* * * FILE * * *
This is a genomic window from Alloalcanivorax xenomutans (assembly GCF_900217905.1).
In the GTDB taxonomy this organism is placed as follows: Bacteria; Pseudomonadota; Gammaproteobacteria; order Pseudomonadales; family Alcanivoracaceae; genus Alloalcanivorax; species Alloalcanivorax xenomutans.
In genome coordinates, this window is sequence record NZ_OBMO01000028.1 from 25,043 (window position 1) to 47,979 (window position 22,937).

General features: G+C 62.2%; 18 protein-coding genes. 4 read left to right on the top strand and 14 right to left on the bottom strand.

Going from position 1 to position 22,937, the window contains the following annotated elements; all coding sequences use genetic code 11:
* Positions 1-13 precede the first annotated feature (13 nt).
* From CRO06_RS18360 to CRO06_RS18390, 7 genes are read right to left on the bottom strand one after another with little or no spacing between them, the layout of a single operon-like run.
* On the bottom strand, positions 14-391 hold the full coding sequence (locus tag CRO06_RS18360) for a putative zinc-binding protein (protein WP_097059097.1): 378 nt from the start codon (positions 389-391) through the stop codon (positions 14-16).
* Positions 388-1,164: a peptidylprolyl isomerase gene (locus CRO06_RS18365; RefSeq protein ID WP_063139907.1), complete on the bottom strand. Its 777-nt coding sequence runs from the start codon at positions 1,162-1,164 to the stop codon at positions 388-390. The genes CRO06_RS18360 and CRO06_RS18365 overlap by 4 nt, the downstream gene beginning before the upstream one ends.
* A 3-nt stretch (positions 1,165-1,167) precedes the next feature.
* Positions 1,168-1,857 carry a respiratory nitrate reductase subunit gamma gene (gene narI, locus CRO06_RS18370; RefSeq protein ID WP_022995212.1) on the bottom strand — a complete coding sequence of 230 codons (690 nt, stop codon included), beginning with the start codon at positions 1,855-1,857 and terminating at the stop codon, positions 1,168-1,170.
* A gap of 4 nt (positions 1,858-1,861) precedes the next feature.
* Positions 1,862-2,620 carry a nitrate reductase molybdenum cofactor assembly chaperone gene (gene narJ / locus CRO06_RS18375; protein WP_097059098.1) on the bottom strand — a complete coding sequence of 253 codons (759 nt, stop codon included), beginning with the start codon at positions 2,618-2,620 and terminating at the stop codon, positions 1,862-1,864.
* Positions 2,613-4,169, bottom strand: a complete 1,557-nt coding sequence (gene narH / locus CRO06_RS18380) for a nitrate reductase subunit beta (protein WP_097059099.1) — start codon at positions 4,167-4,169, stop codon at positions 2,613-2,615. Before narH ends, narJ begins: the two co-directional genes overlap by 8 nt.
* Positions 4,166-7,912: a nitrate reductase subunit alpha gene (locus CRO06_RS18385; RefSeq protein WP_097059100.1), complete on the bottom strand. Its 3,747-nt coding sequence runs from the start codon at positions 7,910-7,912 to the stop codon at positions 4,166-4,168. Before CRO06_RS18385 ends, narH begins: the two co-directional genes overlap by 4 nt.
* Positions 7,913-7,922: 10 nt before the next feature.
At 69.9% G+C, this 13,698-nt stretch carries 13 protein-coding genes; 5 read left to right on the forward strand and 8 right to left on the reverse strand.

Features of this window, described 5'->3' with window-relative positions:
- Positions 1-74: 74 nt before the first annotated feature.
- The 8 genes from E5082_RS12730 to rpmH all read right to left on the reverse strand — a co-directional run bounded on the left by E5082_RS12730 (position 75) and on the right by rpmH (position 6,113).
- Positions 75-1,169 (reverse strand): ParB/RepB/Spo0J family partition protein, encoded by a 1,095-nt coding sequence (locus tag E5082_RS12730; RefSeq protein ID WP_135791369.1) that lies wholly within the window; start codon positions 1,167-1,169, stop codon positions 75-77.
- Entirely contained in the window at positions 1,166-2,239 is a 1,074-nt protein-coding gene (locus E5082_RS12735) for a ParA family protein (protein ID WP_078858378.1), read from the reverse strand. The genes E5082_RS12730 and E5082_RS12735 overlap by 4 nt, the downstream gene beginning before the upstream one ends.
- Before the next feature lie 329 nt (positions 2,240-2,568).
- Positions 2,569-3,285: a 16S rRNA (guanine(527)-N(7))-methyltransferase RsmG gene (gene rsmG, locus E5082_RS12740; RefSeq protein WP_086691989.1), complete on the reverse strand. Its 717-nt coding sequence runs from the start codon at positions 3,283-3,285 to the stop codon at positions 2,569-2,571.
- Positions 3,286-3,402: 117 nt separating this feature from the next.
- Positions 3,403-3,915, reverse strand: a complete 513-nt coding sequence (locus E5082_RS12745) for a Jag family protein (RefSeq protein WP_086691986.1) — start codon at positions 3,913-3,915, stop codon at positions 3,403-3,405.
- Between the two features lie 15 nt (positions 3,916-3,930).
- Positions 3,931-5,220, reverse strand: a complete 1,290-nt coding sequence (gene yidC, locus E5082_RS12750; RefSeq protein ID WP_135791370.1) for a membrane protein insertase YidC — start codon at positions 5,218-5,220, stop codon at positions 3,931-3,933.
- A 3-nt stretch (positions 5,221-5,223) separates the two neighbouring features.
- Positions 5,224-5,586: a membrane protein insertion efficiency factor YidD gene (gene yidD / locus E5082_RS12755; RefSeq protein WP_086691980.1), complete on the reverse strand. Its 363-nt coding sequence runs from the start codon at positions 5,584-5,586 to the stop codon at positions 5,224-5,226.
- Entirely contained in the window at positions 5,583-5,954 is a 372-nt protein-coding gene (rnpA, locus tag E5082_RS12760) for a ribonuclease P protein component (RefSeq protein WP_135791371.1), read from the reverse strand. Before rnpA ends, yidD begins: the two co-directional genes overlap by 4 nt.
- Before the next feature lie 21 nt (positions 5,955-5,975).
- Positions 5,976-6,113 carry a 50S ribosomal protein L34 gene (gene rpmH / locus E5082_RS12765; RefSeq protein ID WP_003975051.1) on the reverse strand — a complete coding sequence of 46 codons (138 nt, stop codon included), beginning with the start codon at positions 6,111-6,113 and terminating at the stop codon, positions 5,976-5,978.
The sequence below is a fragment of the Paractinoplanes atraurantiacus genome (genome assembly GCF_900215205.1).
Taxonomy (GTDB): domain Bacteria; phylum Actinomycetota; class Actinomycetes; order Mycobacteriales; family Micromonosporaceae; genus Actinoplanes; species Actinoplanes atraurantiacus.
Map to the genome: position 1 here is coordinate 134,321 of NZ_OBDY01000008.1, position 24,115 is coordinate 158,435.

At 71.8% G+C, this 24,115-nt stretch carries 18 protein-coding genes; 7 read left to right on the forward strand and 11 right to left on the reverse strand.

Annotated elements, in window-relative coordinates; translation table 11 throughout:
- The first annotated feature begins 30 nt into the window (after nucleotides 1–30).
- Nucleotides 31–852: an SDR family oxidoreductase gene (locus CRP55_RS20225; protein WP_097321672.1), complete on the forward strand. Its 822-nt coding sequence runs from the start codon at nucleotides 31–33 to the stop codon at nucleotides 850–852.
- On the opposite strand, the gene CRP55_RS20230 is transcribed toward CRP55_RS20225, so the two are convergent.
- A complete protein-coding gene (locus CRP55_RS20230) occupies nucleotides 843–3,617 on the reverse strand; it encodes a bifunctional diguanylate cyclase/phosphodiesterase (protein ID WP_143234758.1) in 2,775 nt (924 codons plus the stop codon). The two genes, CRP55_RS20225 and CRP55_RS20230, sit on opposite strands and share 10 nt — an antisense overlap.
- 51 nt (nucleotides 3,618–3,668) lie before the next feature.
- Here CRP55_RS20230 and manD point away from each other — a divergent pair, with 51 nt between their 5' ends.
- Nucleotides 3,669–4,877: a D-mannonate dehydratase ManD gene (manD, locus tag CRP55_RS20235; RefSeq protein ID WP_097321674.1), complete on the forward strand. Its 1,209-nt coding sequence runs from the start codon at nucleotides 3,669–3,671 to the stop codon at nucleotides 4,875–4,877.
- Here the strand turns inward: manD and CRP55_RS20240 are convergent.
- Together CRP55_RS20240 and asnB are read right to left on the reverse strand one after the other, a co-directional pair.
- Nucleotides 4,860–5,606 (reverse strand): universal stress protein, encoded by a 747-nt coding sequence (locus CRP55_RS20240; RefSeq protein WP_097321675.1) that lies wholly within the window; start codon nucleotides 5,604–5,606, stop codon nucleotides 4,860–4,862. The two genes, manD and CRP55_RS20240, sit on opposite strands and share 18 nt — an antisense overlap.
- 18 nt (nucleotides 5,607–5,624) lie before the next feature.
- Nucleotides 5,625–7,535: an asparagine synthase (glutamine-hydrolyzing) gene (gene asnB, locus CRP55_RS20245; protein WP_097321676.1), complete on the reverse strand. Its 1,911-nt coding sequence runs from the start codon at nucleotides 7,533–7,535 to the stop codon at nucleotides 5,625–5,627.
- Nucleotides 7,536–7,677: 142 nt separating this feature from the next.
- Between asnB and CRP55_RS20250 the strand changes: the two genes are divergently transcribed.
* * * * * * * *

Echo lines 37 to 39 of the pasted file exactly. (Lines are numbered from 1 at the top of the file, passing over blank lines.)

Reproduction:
At 71.8% G+C, this 24,115-nt stretch carries 18 protein-coding genes; 7 read left to right on the forward strand and 11 right to left on the reverse strand.

Annotated elements, in window-relative coordinates; translation table 11 throughout:
- The first annotated feature begins 30 nt into the window (after nucleotides 1–30).